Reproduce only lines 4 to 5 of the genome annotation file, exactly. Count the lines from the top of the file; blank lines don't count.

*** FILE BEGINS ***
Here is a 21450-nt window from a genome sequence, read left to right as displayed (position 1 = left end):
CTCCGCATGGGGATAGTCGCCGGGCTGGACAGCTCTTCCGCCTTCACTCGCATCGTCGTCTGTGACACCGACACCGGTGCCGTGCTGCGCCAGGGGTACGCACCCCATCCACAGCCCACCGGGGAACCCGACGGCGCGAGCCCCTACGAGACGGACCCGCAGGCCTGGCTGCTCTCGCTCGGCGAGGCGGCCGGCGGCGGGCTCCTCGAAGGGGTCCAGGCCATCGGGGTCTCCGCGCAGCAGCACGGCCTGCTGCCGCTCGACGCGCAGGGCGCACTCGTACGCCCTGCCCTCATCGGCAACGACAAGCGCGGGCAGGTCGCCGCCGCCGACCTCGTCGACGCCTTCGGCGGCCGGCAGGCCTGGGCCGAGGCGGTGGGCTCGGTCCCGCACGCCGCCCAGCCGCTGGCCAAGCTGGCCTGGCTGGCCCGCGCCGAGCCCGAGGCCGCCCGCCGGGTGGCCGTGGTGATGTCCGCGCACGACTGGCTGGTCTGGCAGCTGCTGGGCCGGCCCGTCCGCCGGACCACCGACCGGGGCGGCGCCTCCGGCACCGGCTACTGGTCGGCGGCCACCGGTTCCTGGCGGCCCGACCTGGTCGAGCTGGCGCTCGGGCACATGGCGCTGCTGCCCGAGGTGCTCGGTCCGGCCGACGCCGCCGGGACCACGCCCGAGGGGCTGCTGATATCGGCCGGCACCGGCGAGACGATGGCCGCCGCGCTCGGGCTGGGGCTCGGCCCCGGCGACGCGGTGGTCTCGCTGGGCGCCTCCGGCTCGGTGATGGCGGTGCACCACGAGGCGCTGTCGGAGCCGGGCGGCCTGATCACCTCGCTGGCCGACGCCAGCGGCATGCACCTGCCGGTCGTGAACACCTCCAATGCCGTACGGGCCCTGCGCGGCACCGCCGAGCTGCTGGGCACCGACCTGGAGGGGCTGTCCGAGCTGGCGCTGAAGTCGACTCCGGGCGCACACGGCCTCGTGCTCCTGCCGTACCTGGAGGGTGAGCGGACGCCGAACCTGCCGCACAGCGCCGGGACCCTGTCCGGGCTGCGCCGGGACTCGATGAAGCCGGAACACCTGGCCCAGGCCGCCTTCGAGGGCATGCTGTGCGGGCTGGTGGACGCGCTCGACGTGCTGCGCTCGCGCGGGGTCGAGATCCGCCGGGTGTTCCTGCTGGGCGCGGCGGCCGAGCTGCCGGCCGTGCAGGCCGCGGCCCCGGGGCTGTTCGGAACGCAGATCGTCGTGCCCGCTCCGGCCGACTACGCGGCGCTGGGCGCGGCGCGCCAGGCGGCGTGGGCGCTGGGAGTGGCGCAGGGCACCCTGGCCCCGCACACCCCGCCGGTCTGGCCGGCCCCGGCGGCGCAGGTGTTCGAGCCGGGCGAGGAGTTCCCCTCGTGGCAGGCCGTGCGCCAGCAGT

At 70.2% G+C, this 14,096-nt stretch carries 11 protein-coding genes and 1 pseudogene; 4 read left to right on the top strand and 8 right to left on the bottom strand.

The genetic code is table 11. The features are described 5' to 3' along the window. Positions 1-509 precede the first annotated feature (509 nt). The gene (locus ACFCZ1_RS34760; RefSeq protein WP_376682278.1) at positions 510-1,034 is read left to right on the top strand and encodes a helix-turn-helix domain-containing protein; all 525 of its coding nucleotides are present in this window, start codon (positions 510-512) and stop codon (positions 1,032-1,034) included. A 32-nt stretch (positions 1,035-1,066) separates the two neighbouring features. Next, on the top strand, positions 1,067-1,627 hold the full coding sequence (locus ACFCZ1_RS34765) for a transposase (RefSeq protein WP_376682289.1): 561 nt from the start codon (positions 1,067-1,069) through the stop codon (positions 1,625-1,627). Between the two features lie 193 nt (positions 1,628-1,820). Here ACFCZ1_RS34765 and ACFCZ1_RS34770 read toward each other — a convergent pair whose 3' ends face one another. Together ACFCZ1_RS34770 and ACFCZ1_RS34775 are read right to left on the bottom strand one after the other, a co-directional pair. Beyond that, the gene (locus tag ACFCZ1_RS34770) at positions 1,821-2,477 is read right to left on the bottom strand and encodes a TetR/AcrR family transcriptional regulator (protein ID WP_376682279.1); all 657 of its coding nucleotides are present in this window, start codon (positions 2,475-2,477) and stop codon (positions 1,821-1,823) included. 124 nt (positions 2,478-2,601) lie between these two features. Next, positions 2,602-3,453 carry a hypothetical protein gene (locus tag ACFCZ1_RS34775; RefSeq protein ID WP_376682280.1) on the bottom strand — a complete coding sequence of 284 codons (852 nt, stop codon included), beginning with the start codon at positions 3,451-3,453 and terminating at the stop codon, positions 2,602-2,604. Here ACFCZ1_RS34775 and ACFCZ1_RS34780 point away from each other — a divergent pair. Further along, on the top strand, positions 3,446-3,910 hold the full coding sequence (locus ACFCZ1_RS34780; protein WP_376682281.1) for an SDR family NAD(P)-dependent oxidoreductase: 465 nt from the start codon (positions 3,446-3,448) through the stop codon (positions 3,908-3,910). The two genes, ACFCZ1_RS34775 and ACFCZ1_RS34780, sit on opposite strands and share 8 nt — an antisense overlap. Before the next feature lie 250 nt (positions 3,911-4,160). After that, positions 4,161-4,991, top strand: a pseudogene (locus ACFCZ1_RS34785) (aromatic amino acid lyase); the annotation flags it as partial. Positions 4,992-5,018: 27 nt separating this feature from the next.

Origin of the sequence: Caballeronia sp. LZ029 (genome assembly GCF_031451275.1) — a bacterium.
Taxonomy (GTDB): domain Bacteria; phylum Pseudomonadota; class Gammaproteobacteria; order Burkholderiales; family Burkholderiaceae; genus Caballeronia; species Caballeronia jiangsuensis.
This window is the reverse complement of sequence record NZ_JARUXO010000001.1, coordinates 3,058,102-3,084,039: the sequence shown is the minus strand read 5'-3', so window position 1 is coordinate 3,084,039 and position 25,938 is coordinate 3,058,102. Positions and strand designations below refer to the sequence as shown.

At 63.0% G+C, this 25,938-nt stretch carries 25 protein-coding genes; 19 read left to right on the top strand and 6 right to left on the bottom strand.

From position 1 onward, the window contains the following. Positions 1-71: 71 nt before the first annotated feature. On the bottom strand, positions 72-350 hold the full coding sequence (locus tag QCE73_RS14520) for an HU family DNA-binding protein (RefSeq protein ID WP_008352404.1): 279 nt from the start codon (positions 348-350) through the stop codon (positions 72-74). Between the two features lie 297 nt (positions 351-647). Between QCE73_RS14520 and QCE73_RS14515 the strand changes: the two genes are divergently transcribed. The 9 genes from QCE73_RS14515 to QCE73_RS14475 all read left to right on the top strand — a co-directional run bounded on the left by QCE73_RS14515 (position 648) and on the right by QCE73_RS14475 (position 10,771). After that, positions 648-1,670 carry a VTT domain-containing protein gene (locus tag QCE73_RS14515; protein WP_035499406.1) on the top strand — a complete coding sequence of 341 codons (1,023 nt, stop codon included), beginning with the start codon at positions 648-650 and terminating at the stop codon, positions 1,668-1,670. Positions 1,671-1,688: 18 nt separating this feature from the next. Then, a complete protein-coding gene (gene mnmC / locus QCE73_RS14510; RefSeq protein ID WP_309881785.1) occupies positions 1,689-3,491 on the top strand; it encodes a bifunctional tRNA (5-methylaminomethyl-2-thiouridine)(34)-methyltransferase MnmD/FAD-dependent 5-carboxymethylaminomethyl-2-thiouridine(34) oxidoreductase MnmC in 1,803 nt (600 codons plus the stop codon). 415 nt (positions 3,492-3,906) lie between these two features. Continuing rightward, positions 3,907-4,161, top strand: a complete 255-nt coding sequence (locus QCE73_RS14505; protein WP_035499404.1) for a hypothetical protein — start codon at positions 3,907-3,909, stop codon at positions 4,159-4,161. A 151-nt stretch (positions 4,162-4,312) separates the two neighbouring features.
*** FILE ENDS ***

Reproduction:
The genetic code is table 11. The features are described 5' to 3' along the window. Positions 1-509 precede the first annotated feature (509 nt). The gene (locus ACFCZ1_RS34760; RefSeq protein WP_376682278.1) at positions 510-1,034 is read left to right on the top strand and encodes a helix-turn-helix domain-containing protein; all 525 of its coding nucleotides are present in this window, start codon (positions 510-512) and stop codon (positions 1,032-1,034) included. A 32-nt stretch (positions 1,035-1,066) separates the two neighbouring features. Next, on the top strand, positions 1,067-1,627 hold the full coding sequence (locus ACFCZ1_RS34765) for a transposase (RefSeq protein WP_376682289.1): 561 nt from the start codon (positions 1,067-1,069) through the stop codon (positions 1,625-1,627). Between the two features lie 193 nt (positions 1,628-1,820). Here ACFCZ1_RS34765 and ACFCZ1_RS34770 read toward each other — a convergent pair whose 3' ends face one another. Together ACFCZ1_RS34770 and ACFCZ1_RS34775 are read right to left on the bottom strand one after the other, a co-directional pair. Beyond that, the gene (locus tag ACFCZ1_RS34770) at positions 1,821-2,477 is read right to left on the bottom strand and encodes a TetR/AcrR family transcriptional regulator (protein ID WP_376682279.1); all 657 of its coding nucleotides are present in this window, start codon (positions 2,475-2,477) and stop codon (positions 1,821-1,823) included. 124 nt (positions 2,478-2,601) lie between these two features. Next, positions 2,602-3,453 carry a hypothetical protein gene (locus tag ACFCZ1_RS34775; RefSeq protein ID WP_376682280.1) on the bottom strand — a complete coding sequence of 284 codons (852 nt, stop codon included), beginning with the start codon at positions 3,451-3,453 and terminating at the stop codon, positions 2,602-2,604. Here ACFCZ1_RS34775 and ACFCZ1_RS34780 point away from each other — a divergent pair. Further along, on the top strand, positions 3,446-3,910 hold the full coding sequence (locus ACFCZ1_RS34780; protein WP_376682281.1) for an SDR family NAD(P)-dependent oxidoreductase: 465 nt from the start codon (positions 3,446-3,448) through the stop codon (positions 3,908-3,910). The two genes, ACFCZ1_RS34775 and ACFCZ1_RS34780, sit on opposite strands and share 8 nt — an antisense overlap. Before the next feature lie 250 nt (positions 3,911-4,160). After that, positions 4,161-4,991, top strand: a pseudogene (locus ACFCZ1_RS34785) (aromatic amino acid lyase); the annotation flags it as partial. Positions 4,992-5,018: 27 nt separating this feature from the next.

Origin of the sequence: Caballeronia sp. LZ029 (genome assembly GCF_031451275.1) — a bacterium.